CRISPNG.COM: What are your most challenging moments in the field?

I can’t point to a particular moment that is most challenging to me. Every story that I have ever done or currently doing is indeed challenging in its own way. Taking on risky trips to tell stories of victims of Fulani herdsmen attacks; traveling to Zamfara state and arriving late at night, at a time when cattle rustlers where killing locals, telling stories of disabled Biafran veterans and being harassed by some youth agitating for secession as well as how armless Biafran protesters were killed by security forces and getting intimidated and threatened as a reporter are all challenging moments for me among others.

CRISPNG.COM: In spite of the challenges, what keeps you forging ahead?

The passion to tell human stories – stories of marginalized communities, giving hope to the hopeless while amplifying their voices through my stories. As a journalist, my goal is always to use my stories to comfort the afflicted and afflict the comfortable. That’s what keeps me going.

CRISPNG.COM: As an investigative journalist, what do you have to say about investigative journalism in Nigeria, has it come to stay?

Investigative journalism has always been around in Nigeria for decades before now – from the exploits of the Newswatch Magazine, Tell, African Concord among others. But the current trends of investigative journalism being practiced in Nigeria is amazing and a reassurance that the journalist, especially the eagle-eyed or nosy one, will go to any length to expose wrong doing, human rights abuses and corruption. People often tell me that Nigerian journalists are not well equipped and are tools in the hands of politicians who give them money to write in their favour. But I disagree, even though I won’t deny the fact that we have some quacks among us, who go about denigrating the profession and bringing it to disrepute sometimes. However, in the midst of all these, we have highly trained investigative journalists in Nigeria who have done some extraordinary investigations that exposed wrong doing and large scale corruption in public places.

Interestingly, they have been honoured and recognized for their works both within and outside the country. Recent investigations by Premium Times on certificate forgery which led to the resignation of the finance minister, Kemi Adeosun is a good example. And they are still doing more on alleged claims and wrongdoing by two current ministers on the issue of certificate forgery. The most recent investigation by Daily Nigerian – an online platform, which is making the rounds in the country, is that of a sitting governor in Nigeria, caught on camera receiving $5 million as kickbacks from contractors to execute a project. These two are just one example out of thousands of impactful investigative projects done by Nigerian journalists and media outlets. Media organizations like TheCable, Ripples Nigeria, ICIR, Punch, Daily Nigerian, the Nation newspapers among others are champions in this regard and their efforts must be commended. So for investigative journalism in Nigeria, it is has not only come to stay, it is already living with us, in us and among us.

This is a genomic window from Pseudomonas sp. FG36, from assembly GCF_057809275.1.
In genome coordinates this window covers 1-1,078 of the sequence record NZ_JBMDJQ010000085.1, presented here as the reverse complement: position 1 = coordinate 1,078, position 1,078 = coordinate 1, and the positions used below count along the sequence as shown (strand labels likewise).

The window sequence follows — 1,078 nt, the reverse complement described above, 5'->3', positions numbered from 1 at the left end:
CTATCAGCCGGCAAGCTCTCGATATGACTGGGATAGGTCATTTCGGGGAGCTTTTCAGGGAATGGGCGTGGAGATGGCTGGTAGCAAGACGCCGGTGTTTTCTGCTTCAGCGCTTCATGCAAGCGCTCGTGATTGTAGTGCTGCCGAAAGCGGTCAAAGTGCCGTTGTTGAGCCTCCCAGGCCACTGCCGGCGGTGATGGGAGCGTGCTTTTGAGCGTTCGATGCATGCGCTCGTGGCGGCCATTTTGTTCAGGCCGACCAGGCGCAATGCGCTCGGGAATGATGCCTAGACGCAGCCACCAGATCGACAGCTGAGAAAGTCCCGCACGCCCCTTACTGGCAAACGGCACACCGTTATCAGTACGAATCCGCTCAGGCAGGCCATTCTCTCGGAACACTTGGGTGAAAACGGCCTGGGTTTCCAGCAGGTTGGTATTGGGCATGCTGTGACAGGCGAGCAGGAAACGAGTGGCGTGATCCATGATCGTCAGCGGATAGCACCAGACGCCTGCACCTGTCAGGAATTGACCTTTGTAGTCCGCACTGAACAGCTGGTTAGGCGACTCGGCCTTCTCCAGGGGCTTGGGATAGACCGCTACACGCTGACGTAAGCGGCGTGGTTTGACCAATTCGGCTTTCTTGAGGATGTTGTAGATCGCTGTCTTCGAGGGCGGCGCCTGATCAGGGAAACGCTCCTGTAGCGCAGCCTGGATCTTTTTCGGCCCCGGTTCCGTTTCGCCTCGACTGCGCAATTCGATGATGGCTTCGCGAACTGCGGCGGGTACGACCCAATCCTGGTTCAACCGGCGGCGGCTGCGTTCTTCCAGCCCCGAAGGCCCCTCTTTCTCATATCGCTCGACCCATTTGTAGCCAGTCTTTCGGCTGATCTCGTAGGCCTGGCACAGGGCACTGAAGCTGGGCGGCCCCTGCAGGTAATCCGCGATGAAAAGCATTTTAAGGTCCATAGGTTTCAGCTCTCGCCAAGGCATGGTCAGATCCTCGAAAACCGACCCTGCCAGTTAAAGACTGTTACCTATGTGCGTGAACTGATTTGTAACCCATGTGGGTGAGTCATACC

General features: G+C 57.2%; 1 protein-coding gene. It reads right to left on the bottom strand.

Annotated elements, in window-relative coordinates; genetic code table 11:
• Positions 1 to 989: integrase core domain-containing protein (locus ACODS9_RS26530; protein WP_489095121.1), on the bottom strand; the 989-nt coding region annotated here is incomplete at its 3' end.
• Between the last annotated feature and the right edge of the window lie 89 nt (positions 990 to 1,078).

CRISPNG.COM: Where do you see yourself in the next five years?

Five years is far because I’m just two years old as a professional journalist having started in 2016. But looking at five-year time, more frankly, I see myself doing more great stories and travelling to different parts of the world to tell stories of different peoples, cultures and common issues that affect humanity. I see myself collaborating with journalists from different countries to do stories that will make impact and spur the needed change and reforms. In the nearest future, I see myself mentoring and raising a new generation of young journalists through an online platform with a once in a while physical practical and discussion sessions.

CRISPNG.COM: Is there a legacy you want to leave behind in this profession?

Of course! This is something that anyone would like to achieve – to create impact that will outlive your name, so that when you are no more, people especially new crop of journalists will read about you and the wonderful stuffs you’ve done. The point is leaving indelible footprints in the sands of time. Already, I am a mentor to a lot of budding journalists in the country. Young people often reach out to me via social media or phone calls to seek for mentorship and guide on career development and how to hone their skills as budding journalists. Whenever I get these requests, I feel humbled and don’t hesitate to help them out and make recommendations too. Interestingly, these requests for mentorship didn’t start today. Even during my undergrad days in the university, many a lot of young people walk up to me to seek for advice or guidance on how to practice journalism or sail through an academic hurdle. And today, I can boldly say that some of these guys are well established professional journalists, photojournalists, music artistes among others. They are professional journalists and freelancers now, writing for national and global publications like the Nation, Vanguard, Sun, UK Guardian, IRIN, African Arguments, Ozy, Al Jazeera, NPR, This is Africa, TRT among other famous publications. Whenever I see their bylines and works, I feel a deep sense of fulfilment and gratitude to God for helping me and allowing me help out like I did back then and even now. I’m always a firm believer that a candle loses nothing by showing light to another candle. We rise by helping one another. I have been helped in many ways in this profession and I reciprocate this gesture by helping others too. Even now, I still reach out to senior colleagues for guide or recommendation because no one is an Island. So, I see no reason I shouldn’t be a mentor to those seeking mentorship as a way of making progress in the profession going forward.